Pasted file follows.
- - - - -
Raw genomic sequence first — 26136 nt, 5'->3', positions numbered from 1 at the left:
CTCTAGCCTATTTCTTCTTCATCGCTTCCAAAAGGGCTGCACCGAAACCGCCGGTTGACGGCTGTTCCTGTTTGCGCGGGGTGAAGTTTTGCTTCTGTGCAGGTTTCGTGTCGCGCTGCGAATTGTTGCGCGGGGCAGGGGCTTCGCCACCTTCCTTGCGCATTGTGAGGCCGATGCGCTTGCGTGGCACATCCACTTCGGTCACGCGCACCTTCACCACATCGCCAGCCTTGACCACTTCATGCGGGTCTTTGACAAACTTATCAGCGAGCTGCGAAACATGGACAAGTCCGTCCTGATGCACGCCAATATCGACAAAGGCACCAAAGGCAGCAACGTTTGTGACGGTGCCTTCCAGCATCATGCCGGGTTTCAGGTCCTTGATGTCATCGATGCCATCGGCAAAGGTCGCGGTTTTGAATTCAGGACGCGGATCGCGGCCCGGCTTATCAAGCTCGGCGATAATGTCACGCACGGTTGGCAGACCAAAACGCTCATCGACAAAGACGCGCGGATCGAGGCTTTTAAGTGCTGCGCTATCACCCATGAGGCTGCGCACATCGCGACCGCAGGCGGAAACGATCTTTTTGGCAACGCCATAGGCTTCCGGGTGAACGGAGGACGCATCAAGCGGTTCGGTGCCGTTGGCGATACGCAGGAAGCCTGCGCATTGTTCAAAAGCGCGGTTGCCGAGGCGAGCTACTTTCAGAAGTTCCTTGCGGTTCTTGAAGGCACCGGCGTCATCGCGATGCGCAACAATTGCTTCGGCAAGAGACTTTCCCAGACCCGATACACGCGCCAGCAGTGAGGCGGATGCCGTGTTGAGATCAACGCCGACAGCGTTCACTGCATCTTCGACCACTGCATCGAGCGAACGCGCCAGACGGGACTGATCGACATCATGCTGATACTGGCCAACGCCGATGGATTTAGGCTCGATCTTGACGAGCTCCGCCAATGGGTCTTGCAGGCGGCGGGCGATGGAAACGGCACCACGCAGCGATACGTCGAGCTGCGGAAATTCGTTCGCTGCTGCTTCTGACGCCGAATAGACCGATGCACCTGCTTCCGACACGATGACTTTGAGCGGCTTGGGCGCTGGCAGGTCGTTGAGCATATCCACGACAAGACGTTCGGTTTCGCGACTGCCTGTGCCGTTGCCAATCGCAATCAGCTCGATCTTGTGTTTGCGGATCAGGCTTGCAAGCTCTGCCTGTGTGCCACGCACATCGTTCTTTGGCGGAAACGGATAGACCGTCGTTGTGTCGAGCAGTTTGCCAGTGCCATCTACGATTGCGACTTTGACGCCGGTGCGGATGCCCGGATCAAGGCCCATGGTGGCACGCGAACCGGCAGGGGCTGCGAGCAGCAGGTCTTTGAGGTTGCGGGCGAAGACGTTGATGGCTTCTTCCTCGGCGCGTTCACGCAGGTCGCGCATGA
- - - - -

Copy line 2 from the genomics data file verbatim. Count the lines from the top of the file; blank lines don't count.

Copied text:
CTCTAGCCTATTTCTTCTTCATCGCTTCCAAAAGGGCTGCACCGAAACCGCCGGTTGACGGCTGTTCCTGTTTGCGCGGGGTGAAGTTTTGCTTCTGTGCAGGTTTCGTGTCGCGCTGCGAATTGTTGCGCGGGGCAGGGGCTTCGCCACCTTCCTTGCGCATTGTGAGGCCGATGCGCTTGCGTGGCACATCCACTTCGGTCACGCGCACCTTCACCACATCGCCAGCCTTGACCACTTCATGCGGGTCTTTGACAAACTTATCAGCGAGCTGCGAAACATGGACAAGTCCGTCCTGATGCACGCCAATATCGACAAAGGCACCAAAGGCAGCAACGTTTGTGACGGTGCCTTCCAGCATCATGCCGGGTTTCAGGTCCTTGATGTCATCGATGCCATCGGCAAAGGTCGCGGTTTTGAATTCAGGACGCGGATCGCGGCCCGGCTTATCAAGCTCGGCGATAATGTCACGCACGGTTGGCAGACCAAAACGCTCATCGACAAAGACGCGCGGATCGAGGCTTTTAAGTGCTGCGCTATCACCCATGAGGCTGCGCACATCGCGACCGCAGGCGGAAACGATCTTTTTGGCAACGCCATAGGCTTCCGGGTGAACGGAGGACGCATCAAGCGGTTCGGTGCCGTTGGCGATACGCAGGAAGCCTGCGCATTGTTCAAAAGCGCGGTTGCCGAGGCGAGCTACTTTCAGAAGTTCCTTGCGGTTCTTGAAGGCACCGGCGTCATCGCGATGCGCAACAATTGCTTCGGCAAGAGACTTTCCCAGACCCGATACACGCGCCAGCAGTGAGGCGGATGCCGTGTTGAGATCAACGCCGACAGCGTTCACTGCATCTTCGACCACTGCATCGAGCGAACGCGCCAGACGGGACTGATCGACATCATGCTGATACTGGCCAACGCCGATGGATTTAGGCTCGATCTTGACGAGCTCCGCCAATGGGTCTTGCAGGCGGCGGGCGATGGAAACGGCACCACGCAGCGATACGTCGAGCTGCGGAAATTCGTTCGCTGCTGCTTCTGACGCCGAATAGACCGATGCACCTGCTTCCGACACGATGACTTTGAGCGGCTTGGGCGCTGGCAGGTCGTTGAGCATATCCACGACAAGACGTTCGGTTTCGCGACTGCCTGTGCCGTTGCCAATCGCAATCAGCTCGATCTTGTGTTTGCGGATCAGGCTTGCAAGCTCTGCCTGTGTGCCACGCACATCGTTCTTTGGCGGAAACGGATAGACCGTCGTTGTGTCGAGCAGTTTGCCAGTGCCATCTACGATTGCGACTTTGACGCCGGTGCGGATGCCCGGATCAAGGCCCATGGTGGCACGCGAACCGGCAGGGGCTGCGAGCAGCAGGTCTTTGAGGTTGCGGGCGAAGACGTTGATGGCTTCTTCCTCGGCGCGTTCACGCAGGTCGCGCATGA